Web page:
POPClimate is the United Nations Population Fund's (UNFPA) population dynamics and climate change adaptation online platform. This platform is open to all to share information, ask questions, and contribute experiences to the UNFPA's official climate change adaptation manual. Researchers, practitioners, and the public can connect to each other through this platform and contribute to a body of knowledge on best practices for adaptation.

POPClimate is the United Nations Population Fund’s (UNFPA) population dynamics and climate change adaptation online platform.  Researchers, practitioners, and the public can connect to each other through this platform and contribute to a body of knowledge on best practices for adaptation.

Riverkeeper

In 2013, NiJeL partnered with mWater, a leader in global mobile technology for water monitoring, to develop integrated, interactive public dashboards and maps for Riverkeeper, an organization dedicated “to protecting the environmental, recreational and commercial integrity of the Hudson River and its tributaries, and safeguard the drinking water of nine million New York City and Hudson Valley residents.”   NiJeL produced a series of dynamic maps, tables, and charts highlighting water quality and its relationship to rainfall along the Hudson River and its tributaries.

The Riverkeeper team samples the Hudson River for enterococcus, a marker for fecal contamination, and other water chemistry variables, like pH and salinity.   The NiJeL application uploads data for display in maps and tables highlighting recent enterococcus values for designated sampling locations along the river.   Visitors can see trends over time for all sites and get more detailed data and information on any specific location. The application highlights unsafe sampling values in red.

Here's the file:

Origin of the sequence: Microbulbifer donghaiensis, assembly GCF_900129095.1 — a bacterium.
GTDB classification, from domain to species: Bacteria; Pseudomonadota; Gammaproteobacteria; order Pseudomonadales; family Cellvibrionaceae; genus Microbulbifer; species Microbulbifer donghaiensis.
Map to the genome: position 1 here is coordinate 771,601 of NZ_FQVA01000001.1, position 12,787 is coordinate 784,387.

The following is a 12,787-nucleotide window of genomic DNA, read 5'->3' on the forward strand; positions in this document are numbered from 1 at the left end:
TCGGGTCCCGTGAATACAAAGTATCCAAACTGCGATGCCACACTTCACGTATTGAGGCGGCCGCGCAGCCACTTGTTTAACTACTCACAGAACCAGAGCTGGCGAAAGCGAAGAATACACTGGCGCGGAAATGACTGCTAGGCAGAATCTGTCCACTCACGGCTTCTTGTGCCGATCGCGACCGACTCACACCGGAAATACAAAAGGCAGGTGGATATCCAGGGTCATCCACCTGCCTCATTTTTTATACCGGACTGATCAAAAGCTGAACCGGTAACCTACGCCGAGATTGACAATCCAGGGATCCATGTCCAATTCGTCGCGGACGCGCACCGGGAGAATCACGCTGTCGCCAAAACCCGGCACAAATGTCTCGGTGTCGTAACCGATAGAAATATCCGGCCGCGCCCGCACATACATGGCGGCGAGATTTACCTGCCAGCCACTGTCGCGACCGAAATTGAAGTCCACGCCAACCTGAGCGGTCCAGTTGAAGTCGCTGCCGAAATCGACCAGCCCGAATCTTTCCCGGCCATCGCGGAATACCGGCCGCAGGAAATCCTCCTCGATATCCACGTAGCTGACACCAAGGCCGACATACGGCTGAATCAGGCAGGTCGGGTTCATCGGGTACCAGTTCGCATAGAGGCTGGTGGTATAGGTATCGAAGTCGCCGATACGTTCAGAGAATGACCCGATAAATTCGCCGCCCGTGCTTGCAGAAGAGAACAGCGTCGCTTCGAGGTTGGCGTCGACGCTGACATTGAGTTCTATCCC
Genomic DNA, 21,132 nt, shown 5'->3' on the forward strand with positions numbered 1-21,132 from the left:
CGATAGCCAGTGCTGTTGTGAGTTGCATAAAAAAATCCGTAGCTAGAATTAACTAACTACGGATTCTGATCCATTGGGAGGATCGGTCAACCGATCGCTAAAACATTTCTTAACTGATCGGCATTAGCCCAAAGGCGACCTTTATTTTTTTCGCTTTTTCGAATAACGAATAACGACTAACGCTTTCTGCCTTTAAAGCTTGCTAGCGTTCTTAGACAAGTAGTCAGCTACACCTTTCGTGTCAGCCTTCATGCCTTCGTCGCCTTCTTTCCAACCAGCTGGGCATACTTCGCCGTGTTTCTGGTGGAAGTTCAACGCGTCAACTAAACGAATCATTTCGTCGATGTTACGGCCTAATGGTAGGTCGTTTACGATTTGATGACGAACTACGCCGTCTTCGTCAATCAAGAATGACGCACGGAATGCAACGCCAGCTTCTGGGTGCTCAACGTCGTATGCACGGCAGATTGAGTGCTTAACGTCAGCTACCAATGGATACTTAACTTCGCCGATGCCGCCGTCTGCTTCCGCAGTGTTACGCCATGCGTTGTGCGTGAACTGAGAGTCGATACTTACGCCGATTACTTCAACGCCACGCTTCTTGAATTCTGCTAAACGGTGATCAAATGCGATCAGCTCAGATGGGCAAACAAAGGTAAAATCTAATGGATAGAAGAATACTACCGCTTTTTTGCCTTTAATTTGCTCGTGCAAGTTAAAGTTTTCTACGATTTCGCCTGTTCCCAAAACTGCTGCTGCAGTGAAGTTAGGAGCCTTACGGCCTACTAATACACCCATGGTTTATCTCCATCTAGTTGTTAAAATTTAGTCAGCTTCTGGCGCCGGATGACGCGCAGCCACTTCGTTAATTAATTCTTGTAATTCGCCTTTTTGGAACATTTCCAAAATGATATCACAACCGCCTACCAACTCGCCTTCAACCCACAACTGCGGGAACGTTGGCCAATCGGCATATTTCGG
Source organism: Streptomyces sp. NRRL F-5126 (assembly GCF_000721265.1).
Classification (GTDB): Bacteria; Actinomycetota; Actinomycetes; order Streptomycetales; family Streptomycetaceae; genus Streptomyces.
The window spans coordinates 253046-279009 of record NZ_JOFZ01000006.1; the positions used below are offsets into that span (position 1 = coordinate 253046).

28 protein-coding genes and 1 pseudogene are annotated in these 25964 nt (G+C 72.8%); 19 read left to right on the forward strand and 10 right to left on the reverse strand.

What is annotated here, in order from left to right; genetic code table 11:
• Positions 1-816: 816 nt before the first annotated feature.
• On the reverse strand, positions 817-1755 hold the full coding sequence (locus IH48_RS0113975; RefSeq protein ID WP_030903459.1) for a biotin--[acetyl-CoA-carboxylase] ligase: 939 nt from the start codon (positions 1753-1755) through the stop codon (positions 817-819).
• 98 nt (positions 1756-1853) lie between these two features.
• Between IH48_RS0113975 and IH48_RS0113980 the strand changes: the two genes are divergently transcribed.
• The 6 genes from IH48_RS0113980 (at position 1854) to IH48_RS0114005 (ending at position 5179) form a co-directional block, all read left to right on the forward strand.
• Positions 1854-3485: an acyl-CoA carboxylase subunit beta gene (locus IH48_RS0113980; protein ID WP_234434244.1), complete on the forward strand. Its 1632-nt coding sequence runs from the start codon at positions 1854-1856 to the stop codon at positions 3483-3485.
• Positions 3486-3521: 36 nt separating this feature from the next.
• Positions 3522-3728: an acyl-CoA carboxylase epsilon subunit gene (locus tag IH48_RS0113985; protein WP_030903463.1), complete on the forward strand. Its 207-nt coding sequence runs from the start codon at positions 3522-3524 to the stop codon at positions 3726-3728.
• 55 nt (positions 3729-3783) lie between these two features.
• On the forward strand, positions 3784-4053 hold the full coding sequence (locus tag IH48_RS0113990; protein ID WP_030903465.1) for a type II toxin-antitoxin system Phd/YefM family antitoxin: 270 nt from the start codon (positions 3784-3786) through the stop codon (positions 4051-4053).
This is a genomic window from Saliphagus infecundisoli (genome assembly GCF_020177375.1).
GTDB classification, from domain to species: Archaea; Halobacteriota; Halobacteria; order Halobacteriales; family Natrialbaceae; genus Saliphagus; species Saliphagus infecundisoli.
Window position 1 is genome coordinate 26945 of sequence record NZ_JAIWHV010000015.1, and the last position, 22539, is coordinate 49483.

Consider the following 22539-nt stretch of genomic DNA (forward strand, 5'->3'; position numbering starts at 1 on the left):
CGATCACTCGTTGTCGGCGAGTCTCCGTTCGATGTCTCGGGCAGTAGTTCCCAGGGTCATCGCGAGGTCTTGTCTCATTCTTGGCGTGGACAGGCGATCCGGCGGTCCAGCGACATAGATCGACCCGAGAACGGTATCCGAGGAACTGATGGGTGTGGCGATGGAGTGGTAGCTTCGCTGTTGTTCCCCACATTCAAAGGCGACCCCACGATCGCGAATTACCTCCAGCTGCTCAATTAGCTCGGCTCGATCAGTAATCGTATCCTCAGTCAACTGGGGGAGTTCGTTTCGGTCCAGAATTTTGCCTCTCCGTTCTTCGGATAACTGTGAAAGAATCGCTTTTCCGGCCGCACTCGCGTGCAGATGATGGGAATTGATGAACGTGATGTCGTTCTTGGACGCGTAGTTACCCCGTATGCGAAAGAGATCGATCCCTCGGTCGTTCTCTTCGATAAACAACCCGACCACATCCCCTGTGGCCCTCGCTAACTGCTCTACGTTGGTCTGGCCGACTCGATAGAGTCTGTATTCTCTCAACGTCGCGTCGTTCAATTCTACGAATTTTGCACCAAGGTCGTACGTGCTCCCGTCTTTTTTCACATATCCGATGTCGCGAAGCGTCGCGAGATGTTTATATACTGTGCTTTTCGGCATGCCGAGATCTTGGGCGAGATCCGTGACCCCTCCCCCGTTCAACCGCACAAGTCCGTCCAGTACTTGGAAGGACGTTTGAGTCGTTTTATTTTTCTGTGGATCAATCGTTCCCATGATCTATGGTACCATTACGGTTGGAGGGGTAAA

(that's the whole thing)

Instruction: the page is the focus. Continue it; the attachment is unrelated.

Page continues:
On left: Riverkeeper's water quality data visualized across the Hudson River. Visitors see results from the most recent sample at each site, and can filter these data by choosing a time interval. On right: The page showing all data for Tarrytown Marinia with a map, a dashboard-style monitoring visualization (upper-right) showing the enterococcus count for the last measurement and last six measurements of pollution counts and rainfall, and a scatter plot of all samples from shown the enterococcus count and its relationship to rainfall.